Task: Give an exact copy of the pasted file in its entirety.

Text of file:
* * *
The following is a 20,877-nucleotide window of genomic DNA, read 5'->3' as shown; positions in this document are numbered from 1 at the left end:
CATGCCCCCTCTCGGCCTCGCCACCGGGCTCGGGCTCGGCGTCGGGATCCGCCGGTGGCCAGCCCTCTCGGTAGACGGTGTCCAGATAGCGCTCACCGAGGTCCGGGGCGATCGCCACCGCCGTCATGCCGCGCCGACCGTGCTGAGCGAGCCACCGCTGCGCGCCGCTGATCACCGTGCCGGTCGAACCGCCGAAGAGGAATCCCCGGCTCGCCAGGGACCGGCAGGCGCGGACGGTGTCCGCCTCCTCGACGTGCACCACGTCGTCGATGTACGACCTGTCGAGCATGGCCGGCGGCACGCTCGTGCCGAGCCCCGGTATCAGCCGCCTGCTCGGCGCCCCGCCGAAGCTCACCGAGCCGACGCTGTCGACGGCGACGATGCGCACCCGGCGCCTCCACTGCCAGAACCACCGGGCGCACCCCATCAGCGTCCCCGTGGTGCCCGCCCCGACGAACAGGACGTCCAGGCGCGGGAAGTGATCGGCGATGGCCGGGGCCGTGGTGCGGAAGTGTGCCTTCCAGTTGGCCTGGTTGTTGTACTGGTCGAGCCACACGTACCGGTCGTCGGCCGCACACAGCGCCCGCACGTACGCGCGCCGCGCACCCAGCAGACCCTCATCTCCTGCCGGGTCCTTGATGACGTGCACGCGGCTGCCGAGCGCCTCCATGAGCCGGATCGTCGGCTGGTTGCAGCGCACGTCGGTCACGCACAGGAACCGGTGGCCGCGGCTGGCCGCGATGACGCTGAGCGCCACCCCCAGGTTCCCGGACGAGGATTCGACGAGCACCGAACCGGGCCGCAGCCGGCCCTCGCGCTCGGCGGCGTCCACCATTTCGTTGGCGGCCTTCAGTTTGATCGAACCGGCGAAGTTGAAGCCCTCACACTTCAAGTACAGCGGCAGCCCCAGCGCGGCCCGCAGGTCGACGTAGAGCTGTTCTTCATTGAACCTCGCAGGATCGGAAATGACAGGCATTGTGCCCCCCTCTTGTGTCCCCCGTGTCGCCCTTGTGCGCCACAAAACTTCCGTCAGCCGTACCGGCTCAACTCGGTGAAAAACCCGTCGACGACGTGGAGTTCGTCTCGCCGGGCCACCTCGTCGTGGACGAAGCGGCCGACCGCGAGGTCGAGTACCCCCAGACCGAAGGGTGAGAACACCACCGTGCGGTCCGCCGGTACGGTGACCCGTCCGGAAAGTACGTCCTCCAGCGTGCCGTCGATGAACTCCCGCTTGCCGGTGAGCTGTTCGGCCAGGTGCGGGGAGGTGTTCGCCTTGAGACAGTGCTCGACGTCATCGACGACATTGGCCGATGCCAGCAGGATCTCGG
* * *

The following is a 20,877-nucleotide window of genomic DNA, read 5'->3' as shown; positions in this document are numbered from 1 at the left end:
CATGCCCCCTCTCGGCCTCGCCACCGGGCTCGGGCTCGGCGTCGGGATCCGCCGGTGGCCAGCCCTCTCGGTAGACGGTGTCCAGATAGCGCTCACCGAGGTCCGGGGCGATCGCCACCGCCGTCATGCCGCGCCGACCGTGCTGAGCGAGCCACCGCTGCGCGCCGCTGATCACCGTGCCGGTCGAACCGCCGAAGAGGAATCCCCGGCTCGCCAGGGACCGGCAGGCGCGGACGGTGTCCGCCTCCTCGACGTGCACCACGTCGTCGATGTACGACCTGTCGAGCATGGCCGGCGGCACGCTCGTGCCGAGCCCCGGTATCAGCCGCCTGCTCGGCGCCCCGCCGAAGCTCACCGAGCCGACGCTGTCGACGGCGACGATGCGCACCCGGCGCCTCCACTGCCAGAACCACCGGGCGCACCCCATCAGCGTCCCCGTGGTGCCCGCCCCGACGAACAGGACGTCCAGGCGCGGGAAGTGATCGGCGATGGCCGGGGCCGTGGTGCGGAAGTGTGCCTTCCAGTTGGCCTGGTTGTTGTACTGGTCGAGCCACACGTACCGGTCGTCGGCCGCACACAGCGCCCGCACGTACGCGCGCCGCGCACCCAGCAGACCCTCATCTCCTGCCGGGTCCTTGATGACGTGCACGCGGCTGCCGAGCGCCTCCATGAGCCGGATCGTCGGCTGGTTGCAGCGCACGTCGGTCACGCACAGGAACCGGTGGCCGCGGCTGGCCGCGATGACGCTGAGCGCCACCCCCAGGTTCCCGGACGAGGATTCGACGAGCACCGAACCGGGCCGCAGCCGGCCCTCGCGCTCGGCGGCGTCCACCATTTCGTTGGCGGCCTTCAGTTTGATCGAACCGGCGAAGTTGAAGCCCTCACACTTCAAGTACAGCGGCAGCCCCAGCGCGGCCCGCAGGTCGACGTAGAGCTGTTCTTCATTGAACCTCGCAGGATCGGAAATGACAGGCATTGTGCCCCCCTCTTGTGTCCCCCGTGTCGCCCTTGTGCGCCACAAAACTTCCGTCAGCCGTACCGGCTCAACTCGGTGAAAAACCCGTCGACGACGTGGAGTTCGTCTCGCCGGGCCACCTCGTCGTGGACGAAGCGGCCGACCGCGAGGTCGAGTACCCCCAGACCGAAGGGTGAGAACACCACCGTGCGGTCCGCCGGTACGGTGACCCGTCCGGAAAGTACGTCCTCCAGCGTGCCGTCGATGAACTCCCGCTTGCCGGTGAGCTGTTCGGCCAGGTGCGGGGAGGTGTTCGCCTTGAGACAGTGCTCGACGTCATCGACGACATTGGCCGATGCCAGCAGGATCTCGG